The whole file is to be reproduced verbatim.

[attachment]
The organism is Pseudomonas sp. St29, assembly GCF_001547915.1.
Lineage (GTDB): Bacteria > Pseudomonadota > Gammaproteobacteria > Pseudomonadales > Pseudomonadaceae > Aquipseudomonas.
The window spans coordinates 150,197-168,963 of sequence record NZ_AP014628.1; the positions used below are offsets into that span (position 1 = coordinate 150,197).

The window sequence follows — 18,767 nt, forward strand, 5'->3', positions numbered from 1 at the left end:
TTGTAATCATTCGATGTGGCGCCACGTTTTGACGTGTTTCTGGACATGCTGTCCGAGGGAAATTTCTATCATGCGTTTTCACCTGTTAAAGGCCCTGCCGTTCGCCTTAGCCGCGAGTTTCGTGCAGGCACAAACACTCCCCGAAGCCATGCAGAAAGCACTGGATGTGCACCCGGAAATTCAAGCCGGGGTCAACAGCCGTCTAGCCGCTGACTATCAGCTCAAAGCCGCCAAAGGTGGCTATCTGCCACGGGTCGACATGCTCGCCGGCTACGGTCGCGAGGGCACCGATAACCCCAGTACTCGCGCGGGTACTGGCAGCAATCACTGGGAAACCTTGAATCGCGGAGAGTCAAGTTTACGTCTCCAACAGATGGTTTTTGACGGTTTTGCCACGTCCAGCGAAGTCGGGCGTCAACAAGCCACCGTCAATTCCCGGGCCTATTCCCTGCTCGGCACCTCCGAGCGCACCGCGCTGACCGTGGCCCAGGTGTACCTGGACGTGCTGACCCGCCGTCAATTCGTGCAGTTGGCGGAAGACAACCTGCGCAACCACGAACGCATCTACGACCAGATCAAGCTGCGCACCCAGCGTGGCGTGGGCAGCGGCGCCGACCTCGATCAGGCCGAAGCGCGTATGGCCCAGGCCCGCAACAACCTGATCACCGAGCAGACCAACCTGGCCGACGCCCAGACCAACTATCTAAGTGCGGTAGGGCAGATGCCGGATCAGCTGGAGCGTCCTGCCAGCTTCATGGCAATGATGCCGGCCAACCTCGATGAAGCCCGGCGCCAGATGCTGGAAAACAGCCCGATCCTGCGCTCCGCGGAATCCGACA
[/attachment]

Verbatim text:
The organism is Pseudomonas sp. St29, assembly GCF_001547915.1.
Lineage (GTDB): Bacteria > Pseudomonadota > Gammaproteobacteria > Pseudomonadales > Pseudomonadaceae > Aquipseudomonas.
The window spans coordinates 150,197-168,963 of sequence record NZ_AP014628.1; the positions used below are offsets into that span (position 1 = coordinate 150,197).

The window sequence follows — 18,767 nt, forward strand, 5'->3', positions numbered from 1 at the left end:
TTGTAATCATTCGATGTGGCGCCACGTTTTGACGTGTTTCTGGACATGCTGTCCGAGGGAAATTTCTATCATGCGTTTTCACCTGTTAAAGGCCCTGCCGTTCGCCTTAGCCGCGAGTTTCGTGCAGGCACAAACACTCCCCGAAGCCATGCAGAAAGCACTGGATGTGCACCCGGAAATTCAAGCCGGGGTCAACAGCCGTCTAGCCGCTGACTATCAGCTCAAAGCCGCCAAAGGTGGCTATCTGCCACGGGTCGACATGCTCGCCGGCTACGGTCGCGAGGGCACCGATAACCCCAGTACTCGCGCGGGTACTGGCAGCAATCACTGGGAAACCTTGAATCGCGGAGAGTCAAGTTTACGTCTCCAACAGATGGTTTTTGACGGTTTTGCCACGTCCAGCGAAGTCGGGCGTCAACAAGCCACCGTCAATTCCCGGGCCTATTCCCTGCTCGGCACCTCCGAGCGCACCGCGCTGACCGTGGCCCAGGTGTACCTGGACGTGCTGACCCGCCGTCAATTCGTGCAGTTGGCGGAAGACAACCTGCGCAACCACGAACGCATCTACGACCAGATCAAGCTGCGCACCCAGCGTGGCGTGGGCAGCGGCGCCGACCTCGATCAGGCCGAAGCGCGTATGGCCCAGGCCCGCAACAACCTGATCACCGAGCAGACCAACCTGGCCGACGCCCAGACCAACTATCTAAGTGCGGTAGGGCAGATGCCGGATCAGCTGGAGCGTCCTGCCAGCTTCATGGCAATGATGCCGGCCAACCTCGATGAAGCCCGGCGCCAGATGCTGGAAAACAGCCCGATCCTGCGCTCCGCGGAATCCGACA